Subscribe to Cigar Aficionado and receive the digital edition of our Premier issue FREE!

Email this page Print this page
Share this page

Art Underfoot

A Carefully Chosen Oriental Rug Can Give a Lifetime of Pleasure
Linda Lynton
From the Print Edition:
Pierce Brosnan, Nov/Dec 97

(continued from page 1)

The largest and most prolific segment of the rug-weaving world is the cottage industry, found in thousands of villages throughout the Oriental rug-weaving region, where local women make rugs for sale. Although each region, and sometimes each village, has its own traditional styles and motifs, the designs the women often weave are dictated not by their own or their families' desires but by the impersonal demands of the market. As a result, the ethnographic purity of the tribal rug has become blurred and, in some cases, lost. In spite of this, the aesthetic quality and the historical interest of many village rugs can be superb.

Like the tribal variety, village rugs are usually no more than eight feet wide. Geometric designs in bright colors are customary, and the best ones have the liveliness that is found in all folk art and each is generally thought to be the expression of a single illiterate but highly skilled artist. Most rugs tend to be in smaller formats, with four feet by seven feet a common size. Runners of various lengths are also made in villages, as are a few prayer rugs and assorted flat-woven pieces of varying sizes. Village-based cottage industries have probably existed since people began living settled lives. The Turkish rugs that regularly appear in European Renaissance paintings were probably woven by women from such villages.

Urban rugs, which are created in large-scale production facilities, are typically large carpets or very fine wool and silk rugs. They look to the old court rugs for aesthetic inspiration. These rugs are designed by professionals, woven by teams of weavers who follow written or verbal instructions and create intricate, curvilinear patterns that are impossible to reproduce on simple village looms. At their best, these factories produce technically superb, tightlyknotted rugs with sophisticated color palettes.

The fine antique rugs of the court ateliers were made only during the sixteenth and seventeenth centuries, for when the Middle Eastern empires declined, so did demand for these luxury goods. It was not until the emergence of Western demand in the late nineteenth century that the urban--and cottage--rug industry resurrected itself. The urban rug industry boomed from about 1875 until 1917, supplying a strong Western demand, and today the industry continues to thrive, though at a more sedate pace. Most of the fine antique carpets and rugs on the market today date from this period.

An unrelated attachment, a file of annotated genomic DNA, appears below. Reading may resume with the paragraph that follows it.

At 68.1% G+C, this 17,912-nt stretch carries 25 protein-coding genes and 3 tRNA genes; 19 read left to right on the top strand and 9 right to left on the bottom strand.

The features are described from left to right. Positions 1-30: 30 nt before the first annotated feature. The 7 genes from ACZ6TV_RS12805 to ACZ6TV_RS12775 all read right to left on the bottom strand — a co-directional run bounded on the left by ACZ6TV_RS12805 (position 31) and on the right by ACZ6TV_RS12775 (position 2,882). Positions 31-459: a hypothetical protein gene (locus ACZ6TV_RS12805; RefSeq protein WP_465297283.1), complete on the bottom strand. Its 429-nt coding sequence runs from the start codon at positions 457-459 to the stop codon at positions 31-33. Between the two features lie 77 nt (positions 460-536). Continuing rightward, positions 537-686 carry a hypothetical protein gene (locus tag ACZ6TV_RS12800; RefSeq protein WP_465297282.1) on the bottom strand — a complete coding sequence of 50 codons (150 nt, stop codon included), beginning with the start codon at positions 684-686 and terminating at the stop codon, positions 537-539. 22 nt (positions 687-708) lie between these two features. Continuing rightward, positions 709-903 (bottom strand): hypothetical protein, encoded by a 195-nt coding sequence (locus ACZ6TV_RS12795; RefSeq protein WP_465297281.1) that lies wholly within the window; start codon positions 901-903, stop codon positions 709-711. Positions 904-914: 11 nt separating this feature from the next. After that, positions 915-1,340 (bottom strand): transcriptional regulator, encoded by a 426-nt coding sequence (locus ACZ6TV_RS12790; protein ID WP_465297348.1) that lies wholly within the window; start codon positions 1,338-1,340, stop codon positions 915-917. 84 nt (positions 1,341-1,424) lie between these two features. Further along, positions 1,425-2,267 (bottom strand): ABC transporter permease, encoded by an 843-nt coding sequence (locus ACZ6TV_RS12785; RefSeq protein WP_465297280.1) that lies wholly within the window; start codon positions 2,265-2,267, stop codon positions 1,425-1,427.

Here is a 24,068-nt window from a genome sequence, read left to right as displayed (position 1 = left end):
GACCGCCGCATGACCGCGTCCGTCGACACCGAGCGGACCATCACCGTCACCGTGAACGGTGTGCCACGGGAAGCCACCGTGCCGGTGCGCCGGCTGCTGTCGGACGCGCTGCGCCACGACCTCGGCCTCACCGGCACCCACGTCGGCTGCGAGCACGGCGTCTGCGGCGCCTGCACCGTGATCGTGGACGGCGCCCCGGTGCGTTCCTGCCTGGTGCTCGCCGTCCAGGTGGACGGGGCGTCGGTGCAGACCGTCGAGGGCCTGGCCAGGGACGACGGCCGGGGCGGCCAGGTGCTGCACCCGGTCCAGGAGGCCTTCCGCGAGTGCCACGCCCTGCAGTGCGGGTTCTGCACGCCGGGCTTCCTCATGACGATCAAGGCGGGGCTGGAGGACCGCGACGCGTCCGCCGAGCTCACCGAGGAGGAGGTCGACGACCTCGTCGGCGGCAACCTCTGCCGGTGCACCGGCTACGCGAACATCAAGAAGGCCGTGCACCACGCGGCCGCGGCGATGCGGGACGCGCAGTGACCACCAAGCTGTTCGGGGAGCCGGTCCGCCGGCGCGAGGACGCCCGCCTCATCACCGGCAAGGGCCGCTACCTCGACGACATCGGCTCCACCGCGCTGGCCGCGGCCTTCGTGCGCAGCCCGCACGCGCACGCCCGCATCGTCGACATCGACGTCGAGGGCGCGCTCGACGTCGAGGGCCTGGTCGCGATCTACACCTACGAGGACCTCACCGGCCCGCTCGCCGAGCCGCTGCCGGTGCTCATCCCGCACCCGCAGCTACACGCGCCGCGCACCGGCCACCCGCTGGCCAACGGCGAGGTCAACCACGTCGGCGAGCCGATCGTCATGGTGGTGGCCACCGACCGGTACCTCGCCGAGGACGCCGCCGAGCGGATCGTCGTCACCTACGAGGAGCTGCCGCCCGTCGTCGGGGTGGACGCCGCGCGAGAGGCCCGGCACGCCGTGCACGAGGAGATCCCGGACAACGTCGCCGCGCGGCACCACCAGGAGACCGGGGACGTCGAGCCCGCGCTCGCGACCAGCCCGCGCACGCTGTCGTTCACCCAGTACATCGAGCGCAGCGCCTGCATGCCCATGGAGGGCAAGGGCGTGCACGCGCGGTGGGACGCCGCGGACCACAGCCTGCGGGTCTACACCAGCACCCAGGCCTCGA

A new wave of high-quality rug making again is altering the face of the Oriental rug world. Starting with the DOBAG project in Turkey in 1981 (the name is an acronym for a government-sponsored project called Dogal Boya Arastirma ve Gelistirme Projesi), various entrepreneurs have begun creating replicas of traditional rugs using natural vegetable dyes (a material that decreased in use in the late nineteenth century). They incorporate antique and "authentic" patterns using top-quality materials and weaving skills. These rugs, inspired by original tribal, cottage or urban rugs, are now being produced by urban and village workshops in Turkey, Iran and India.

Another way of classifying Oriental rugs is to divide them aesthetically into collectible and decorative items. A decorative rug is one that we're more likely to walk or sit on and which will fit with the decor. It is generally large (room size) and was probably made within the past 100 years or so. This type of rug often has a subdued--some would argue bland--color scheme to ensure that it doesn't clash with the furniture. It is also more likely to be an urban carpet made for the Western market, which prefers square carpets to the thin rectangles favored in Persia. Modern tribal and village rugs are considered to be decorative because they have not yet withstood the test of time. Like automobiles, rugs become valuable once they've reached a certain age, but the resale price of a modern rug, regardless of its quality, devalues as quickly as that of a secondhand car.

Collectible rugs can be virtually any type of rug one chooses to collect, but most rug aficionados agree that they are invariably old, as they are either medieval fragments or court or tribal rugs. These specimens are rarely found on the floor and more likely to be displayed or stored in specially made containers.

What follows is an overview of each region's rug-making styles.

Just about every community in Turkey has a carpet-weaving tradition. Many of Turkey's people are descended from eleventh century nomadic central Asian tribes, but there are many other minority ethnic groups, such as the Kurds in the east, the Georgians near the Black Sea and the few remaining nomadic (Yuruk) groups, that have now largely settled in villages.

Turkish rugs are woven by village women who are affiliated with cottage industries. They usually have detailed geometric designs that are often typical of the women's village or region. Most of these rugs--with the exception of the Persian-style products of Hereke and a few other towns--are tied with the symmetrical, or "Turkish," knot. Colors are bright, with red predominating, and black, blue, yellow and white used for highlights.


< 1 2 3 4 5 6 7 >

Share |

You must be logged in to post a comment.

Log In If You're Already Registered At Cigar Aficionado Online

Forgot your password?

Not Registered Yet? Sign up–It's FREE.

FIND A RETAILER NEAR YOU

Search By:

JOIN THE CONVERSATION

    

Cigar Insider

Cigar Aficionado News Watch
A Free E-Mail Newsletter

Introducing a FREE newsletter from the editors of Cigar Aficionado!
Sign Up Today